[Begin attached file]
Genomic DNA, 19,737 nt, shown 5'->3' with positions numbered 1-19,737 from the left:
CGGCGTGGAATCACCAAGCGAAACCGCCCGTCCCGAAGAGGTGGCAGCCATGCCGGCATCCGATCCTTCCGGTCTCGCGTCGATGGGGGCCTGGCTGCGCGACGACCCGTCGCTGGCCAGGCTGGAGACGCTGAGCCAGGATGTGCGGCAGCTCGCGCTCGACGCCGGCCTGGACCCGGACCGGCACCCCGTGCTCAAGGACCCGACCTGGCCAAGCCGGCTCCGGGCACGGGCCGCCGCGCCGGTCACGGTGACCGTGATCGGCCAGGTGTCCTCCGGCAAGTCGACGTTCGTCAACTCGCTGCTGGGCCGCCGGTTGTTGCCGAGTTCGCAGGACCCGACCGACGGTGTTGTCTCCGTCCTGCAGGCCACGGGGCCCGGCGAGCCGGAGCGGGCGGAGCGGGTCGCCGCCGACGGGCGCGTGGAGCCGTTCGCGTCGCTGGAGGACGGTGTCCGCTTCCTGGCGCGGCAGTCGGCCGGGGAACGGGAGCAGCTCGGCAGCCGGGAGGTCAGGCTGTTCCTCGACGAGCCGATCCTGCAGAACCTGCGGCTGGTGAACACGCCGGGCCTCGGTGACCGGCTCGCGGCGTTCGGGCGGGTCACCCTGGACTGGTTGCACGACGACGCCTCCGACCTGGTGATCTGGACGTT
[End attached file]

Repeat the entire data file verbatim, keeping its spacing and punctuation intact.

Genomic DNA, 19,737 nt, shown 5'->3' with positions numbered 1-19,737 from the left:
CGGCGTGGAATCACCAAGCGAAACCGCCCGTCCCGAAGAGGTGGCAGCCATGCCGGCATCCGATCCTTCCGGTCTCGCGTCGATGGGGGCCTGGCTGCGCGACGACCCGTCGCTGGCCAGGCTGGAGACGCTGAGCCAGGATGTGCGGCAGCTCGCGCTCGACGCCGGCCTGGACCCGGACCGGCACCCCGTGCTCAAGGACCCGACCTGGCCAAGCCGGCTCCGGGCACGGGCCGCCGCGCCGGTCACGGTGACCGTGATCGGCCAGGTGTCCTCCGGCAAGTCGACGTTCGTCAACTCGCTGCTGGGCCGCCGGTTGTTGCCGAGTTCGCAGGACCCGACCGACGGTGTTGTCTCCGTCCTGCAGGCCACGGGGCCCGGCGAGCCGGAGCGGGCGGAGCGGGTCGCCGCCGACGGGCGCGTGGAGCCGTTCGCGTCGCTGGAGGACGGTGTCCGCTTCCTGGCGCGGCAGTCGGCCGGGGAACGGGAGCAGCTCGGCAGCCGGGAGGTCAGGCTGTTCCTCGACGAGCCGATCCTGCAGAACCTGCGGCTGGTGAACACGCCGGGCCTCGGTGACCGGCTCGCGGCGTTCGGGCGGGTCACCCTGGACTGGTTGCACGACGACGCCTCCGACCTGGTGATCTGGACGTT